If you’ve dealt with (or are currently dealing with) dry skin and/or looking to up your skincare game, you’ve likely done some hunting with google and come across dozens of ingredients touted to help improve the quality and appearance of your skin.
At the top of almost all of these lists is a compound called hyaluronic acid.
But, what is it? What does it do? And, (perhaps most importantly) is it safe?
We’ll discuss exactly what hyaluronic acid is and whether or not it’s worth consideration for inclusion in your skincare regimen next!
Let’s start with the basics...
What is Hyaluronic Acid?
Hyaluronic acid (HA), also known as hyaluronan, is a clear, gooey substance naturally produced by our cells that helps retain water and balance moisture levels in the body. It is most abundantly found in your skin, connective tissue and eyes.
While our bodies do naturally produce hyaluronic acid, like most things in our bodies (hormones, in particular), production of hyaluronic acid begins to decline as we age, just like collagen and hormone production.
What Does Hyaluronic Acid Do for Skin?
No matter what type of skin you have -- dry, oily or combination complexions -- hyaluronic acid can help. Furthermore, we can all be victims of dry skin, regardless of type of complexion, which means that we can all benefit from using supplements containing hyaluronic acid.
You see, when skin becomes dehydrated, our bodies try to “fix” the issue by overproducing oil which can lead to breakouts and accentuated fine lines.
As we mentioned above, the main job of hyaluronic acid is to retain moisture. In fact, just one gram (1g) hyaluronic acid can hold up to six liters of water.
What this means is that hyaluronic acid supplements may help your skin look and feel more supple.
Something else to consider is that exposure to various environmental factors, such as ultraviolet radiation, tobacco smoke and air pollution, can decrease the amount of hyaluronic acid in the skin.
Research indicates that supplementing with hyaluronic acid may prevent this decline by supplying the body with additional amounts that can be incorporated into the skin. Additional studies suggest that hyaluronic acid supplements may help significantly increase skin moisture and reduce dry skin in adults.
Moreover, supplementing with hyaluronic acid also has been found to help reduce the appearance of wrinkles, which can make skin appear smoother.
What Does Hyaluronic Acid Do for Joints?
Hyaluronic acid isn’t just important for keeping younger, more supple looking skin -- it also plays a key role in joint health.
More specifically, hyaluronic acid keeps the space between your bones well lubricated. The better lubricated a joint is, the less likely bones are to grind against each other and cause pain and discomfort.
Research has found that hyaluronic acid supplements may be very helpful, particularly in individuals suffering from joint aches and pains, such as those commonly found with osteoarthritis.[5,6]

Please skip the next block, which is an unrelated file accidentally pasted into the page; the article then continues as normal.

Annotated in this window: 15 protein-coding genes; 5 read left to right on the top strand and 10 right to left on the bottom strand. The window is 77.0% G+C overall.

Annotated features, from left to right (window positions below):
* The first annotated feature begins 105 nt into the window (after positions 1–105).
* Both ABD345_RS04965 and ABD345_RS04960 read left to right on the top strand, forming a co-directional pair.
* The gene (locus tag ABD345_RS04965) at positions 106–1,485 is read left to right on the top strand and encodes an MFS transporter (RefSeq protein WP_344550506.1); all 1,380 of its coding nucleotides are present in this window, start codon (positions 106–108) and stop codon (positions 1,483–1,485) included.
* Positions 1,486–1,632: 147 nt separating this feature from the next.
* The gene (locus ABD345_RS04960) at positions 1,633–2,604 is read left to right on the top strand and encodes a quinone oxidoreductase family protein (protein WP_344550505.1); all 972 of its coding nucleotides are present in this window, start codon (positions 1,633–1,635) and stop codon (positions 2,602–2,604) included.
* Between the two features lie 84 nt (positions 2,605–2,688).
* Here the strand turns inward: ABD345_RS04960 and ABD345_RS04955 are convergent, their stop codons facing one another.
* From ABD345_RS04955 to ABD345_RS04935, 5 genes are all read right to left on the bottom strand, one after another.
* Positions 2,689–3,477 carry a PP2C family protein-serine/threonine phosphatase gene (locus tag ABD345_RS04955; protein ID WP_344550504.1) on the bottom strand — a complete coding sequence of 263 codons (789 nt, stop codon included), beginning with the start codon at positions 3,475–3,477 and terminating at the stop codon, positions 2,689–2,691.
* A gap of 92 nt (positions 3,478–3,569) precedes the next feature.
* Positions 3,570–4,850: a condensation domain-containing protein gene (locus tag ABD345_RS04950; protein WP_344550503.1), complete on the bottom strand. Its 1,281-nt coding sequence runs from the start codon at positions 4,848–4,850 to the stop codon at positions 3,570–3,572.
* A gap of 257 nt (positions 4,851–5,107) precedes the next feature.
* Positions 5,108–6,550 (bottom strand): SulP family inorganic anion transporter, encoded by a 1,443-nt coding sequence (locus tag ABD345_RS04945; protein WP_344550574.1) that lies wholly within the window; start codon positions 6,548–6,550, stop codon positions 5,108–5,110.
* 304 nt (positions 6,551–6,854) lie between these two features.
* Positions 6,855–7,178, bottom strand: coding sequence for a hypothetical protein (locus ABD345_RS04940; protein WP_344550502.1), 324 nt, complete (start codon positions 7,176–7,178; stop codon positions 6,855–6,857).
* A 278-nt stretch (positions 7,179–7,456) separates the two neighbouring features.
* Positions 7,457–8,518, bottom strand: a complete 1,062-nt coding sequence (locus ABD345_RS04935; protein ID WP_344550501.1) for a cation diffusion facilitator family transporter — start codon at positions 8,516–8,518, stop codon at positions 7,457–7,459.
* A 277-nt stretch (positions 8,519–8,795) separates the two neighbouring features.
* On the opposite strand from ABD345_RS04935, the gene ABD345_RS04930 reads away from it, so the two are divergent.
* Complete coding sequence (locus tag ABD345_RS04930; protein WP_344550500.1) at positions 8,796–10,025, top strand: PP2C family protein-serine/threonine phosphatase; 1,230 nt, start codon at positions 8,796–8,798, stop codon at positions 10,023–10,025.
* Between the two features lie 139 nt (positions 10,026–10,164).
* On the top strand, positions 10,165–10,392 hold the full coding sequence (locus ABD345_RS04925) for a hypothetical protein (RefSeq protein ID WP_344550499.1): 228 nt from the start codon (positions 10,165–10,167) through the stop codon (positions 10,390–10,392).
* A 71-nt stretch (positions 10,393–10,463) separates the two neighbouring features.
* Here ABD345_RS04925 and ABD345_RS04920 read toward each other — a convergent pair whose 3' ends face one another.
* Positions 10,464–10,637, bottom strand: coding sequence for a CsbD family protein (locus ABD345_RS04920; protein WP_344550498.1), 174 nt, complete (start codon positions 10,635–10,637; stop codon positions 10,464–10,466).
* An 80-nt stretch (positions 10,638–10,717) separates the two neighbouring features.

Where Can I Find Hyaluronic Acid?
Hyaluronic acid is a vitally important compound in the body that helps retain moisture and lubricate joints. Unfortunately the ability of our bodies to naturally produce hyaluronic acid declines with age.
The good news is that using hyaluronic acid supplements has been found to be a helpful way to support the body’s natural production.
1UP Nutrition includes a quality dose of hyaluronic acid in both our best-selling Grass-Fed Hydrolyzed Collagen Peptides as well as our joint support formula, Joint Health Plus to support healthy skin, hair, joints and bones.
- Jegasothy SM, Zabolotnaya V, Bielfeldt S. Efficacy of a New Topical Nano-hyaluronic Acid in Humans. J Clin Aesthet Dermatol. 2014;7(3):27-29.
- Hisada N, Satsu H, Mori A, Totsuka M, Kamei J, Nozawa T, Shimizu M. Low-molecular-weight hyaluronan permeates through human intestinal Caco-2 cell monolayers via the paracellular pathway. Biosci Biotechnol Biochem. 2008 Apr;72(4):1111-4. doi: 10.1271/bbb.70748. Epub 2008 Apr 7. PMID: 18391466.
- Kawada C, Yoshida T, Yoshida H, Matsuoka R, Sakamoto W, Odanaka W, Sato T, Yamasaki T, Kanemitsu T, Masuda Y, Urushibata O. Ingested hyaluronan moisturizes dry skin. Nutr J. 2014 Jul 11;13:70. doi: 10.1186/1475-2891-13-70. PMID: 25014997; PMCID: PMC4110621.
- Oe M, Sakai S, Yoshida H, Okado N, Kaneda H, Masuda Y, Urushibata O. Oral hyaluronan relieves wrinkles: a double-blinded, placebo-controlled study over a 12-week period. Clin Cosmet Investig Dermatol. 2017 Jul 18;10:267-273. doi: 10.2147/CCID.S141845. PMID: 28761365; PMCID: PMC5522662.
- Tashiro T, Seino S, Sato T, Matsuoka R, Masuda Y, Fukui N. Oral administration of polymer hyaluronic acid alleviates symptoms of knee osteoarthritis: a double-blind, placebo-controlled study over a 12-month period. ScientificWorldJournal. 2012;2012:167928. doi: 10.1100/2012/167928. Epub 2012 Nov 20. PMID: 23226979; PMCID: PMC3512263.
- Jensen GS, Attridge VL, Lenninger MR, Benson KF. Oral intake of a liquid high-molecular-weight hyaluronan associated with relief of chronic pain and reduced use of pain medication: results of a randomized, placebo-controlled double-blind pilot study. J Med Food. 2015 Jan;18(1):95-101. doi: 10.1089/jmf.2013.0174. PMID: 25415767; PMCID: PMC4281855.